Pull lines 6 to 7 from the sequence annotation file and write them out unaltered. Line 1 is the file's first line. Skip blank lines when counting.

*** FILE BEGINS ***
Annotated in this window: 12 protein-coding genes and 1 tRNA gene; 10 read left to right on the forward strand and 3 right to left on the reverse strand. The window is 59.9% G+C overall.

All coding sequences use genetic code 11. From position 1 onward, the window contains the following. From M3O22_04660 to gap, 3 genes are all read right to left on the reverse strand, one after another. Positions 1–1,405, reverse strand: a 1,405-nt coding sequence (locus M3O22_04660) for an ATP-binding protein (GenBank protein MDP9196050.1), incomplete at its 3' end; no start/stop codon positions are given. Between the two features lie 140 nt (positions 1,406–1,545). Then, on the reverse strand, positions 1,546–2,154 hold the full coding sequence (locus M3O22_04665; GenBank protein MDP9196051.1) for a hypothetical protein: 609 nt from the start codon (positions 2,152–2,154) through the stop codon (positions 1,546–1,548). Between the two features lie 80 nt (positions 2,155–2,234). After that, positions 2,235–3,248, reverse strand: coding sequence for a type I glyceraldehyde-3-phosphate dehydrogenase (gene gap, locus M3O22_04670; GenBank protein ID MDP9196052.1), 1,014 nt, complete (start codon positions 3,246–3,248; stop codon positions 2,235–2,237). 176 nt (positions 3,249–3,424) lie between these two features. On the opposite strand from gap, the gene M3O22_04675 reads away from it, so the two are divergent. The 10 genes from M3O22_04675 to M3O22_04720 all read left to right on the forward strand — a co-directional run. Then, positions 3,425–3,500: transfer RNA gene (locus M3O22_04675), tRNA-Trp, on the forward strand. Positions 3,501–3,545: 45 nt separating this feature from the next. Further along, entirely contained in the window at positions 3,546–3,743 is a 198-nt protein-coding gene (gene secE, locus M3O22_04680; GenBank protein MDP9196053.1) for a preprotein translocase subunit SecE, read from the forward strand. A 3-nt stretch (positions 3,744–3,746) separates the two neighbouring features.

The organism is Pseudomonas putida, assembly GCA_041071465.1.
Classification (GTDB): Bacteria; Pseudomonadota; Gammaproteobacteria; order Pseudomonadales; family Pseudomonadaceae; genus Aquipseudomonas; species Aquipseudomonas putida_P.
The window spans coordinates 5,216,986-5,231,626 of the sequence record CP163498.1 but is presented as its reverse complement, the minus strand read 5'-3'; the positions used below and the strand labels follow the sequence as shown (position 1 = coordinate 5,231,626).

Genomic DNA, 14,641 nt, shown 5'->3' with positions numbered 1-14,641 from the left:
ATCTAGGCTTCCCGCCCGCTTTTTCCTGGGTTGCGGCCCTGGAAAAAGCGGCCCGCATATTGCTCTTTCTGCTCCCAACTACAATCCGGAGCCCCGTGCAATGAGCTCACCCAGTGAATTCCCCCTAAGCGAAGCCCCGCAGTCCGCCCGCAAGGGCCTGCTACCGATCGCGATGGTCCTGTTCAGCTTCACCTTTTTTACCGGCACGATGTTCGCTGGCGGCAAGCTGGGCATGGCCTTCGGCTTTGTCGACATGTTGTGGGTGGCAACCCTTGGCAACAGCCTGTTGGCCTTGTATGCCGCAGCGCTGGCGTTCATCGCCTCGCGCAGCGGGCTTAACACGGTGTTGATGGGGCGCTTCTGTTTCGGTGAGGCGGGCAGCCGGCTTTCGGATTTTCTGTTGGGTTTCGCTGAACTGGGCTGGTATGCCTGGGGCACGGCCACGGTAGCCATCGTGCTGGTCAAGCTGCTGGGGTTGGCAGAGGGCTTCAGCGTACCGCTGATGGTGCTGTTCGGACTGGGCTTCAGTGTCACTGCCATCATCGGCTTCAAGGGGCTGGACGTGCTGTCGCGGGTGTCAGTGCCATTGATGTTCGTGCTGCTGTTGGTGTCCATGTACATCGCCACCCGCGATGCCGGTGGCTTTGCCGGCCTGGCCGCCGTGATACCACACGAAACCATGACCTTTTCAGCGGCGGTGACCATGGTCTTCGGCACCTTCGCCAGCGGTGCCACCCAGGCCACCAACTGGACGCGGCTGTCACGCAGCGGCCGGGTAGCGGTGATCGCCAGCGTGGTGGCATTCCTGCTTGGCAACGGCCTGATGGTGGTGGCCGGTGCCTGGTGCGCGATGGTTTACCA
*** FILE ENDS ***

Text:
Genomic DNA, 14,641 nt, shown 5'->3' with positions numbered 1-14,641 from the left:
ATCTAGGCTTCCCGCCCGCTTTTTCCTGGGTTGCGGCCCTGGAAAAAGCGGCCCGCATATTGCTCTTTCTGCTCCCAACTACAATCCGGAGCCCCGTGCAATGAGCTCACCCAGTGAATTCCCCCTAAGCGAAGCCCCGCAGTCCGCCCGCAAGGGCCTGCTACCGATCGCGATGGTCCTGTTCAGCTTCACCTTTTTTACCGGCACGATGTTCGCTGGCGGCAAGCTGGGCATGGCCTTCGGCTTTGTCGACATGTTGTGGGTGGCAACCCTTGGCAACAGCCTGTTGGCCTTGTATGCCGCAGCGCTGGCGTTCATCGCCTCGCGCAGCGGGCTTAACACGGTGTTGATGGGGCGCTTCTGTTTCGGTGAGGCGGGCAGCCGGCTTTCGGATTTTCTGTTGGGTTTCGCTGAACTGGGCTGGTATGCCTGGGGCACGGCCACGGTAGCCATCGTGCTGGTCAAGCTGCTGGGGTTGGCAGAGGGCTTCAGCGTACCGCTGATGGTGCTGTTCGGACTGGGCTTCAGTGTCACTGCCATCATCGGCTTCAAGGGGCTGGACGTGCTGTCGCGGGTGTCAGTGCCATTGATGTTCGTGCTGCTGTTGGTGTCCATGTACATCGCCACCCGCGATGCCGGTGGCTTTGCCGGCCTGGCCGCCGTGATACCACACGAAACCATGACCTTTTCAGCGGCGGTGACCATGGTCTTCGGCACCTTCGCCAGCGGTGCCACCCAGGCCACCAACTGGACGCGGCTGTCACGCAGCGGCCGGGTAGCGGTGATCGCCAGCGTGGTGGCATTCCTGCTTGGCAACGGCCTGATGGTGGTGGCCGGTGCCTGGTGCGCGATGGTTTACCA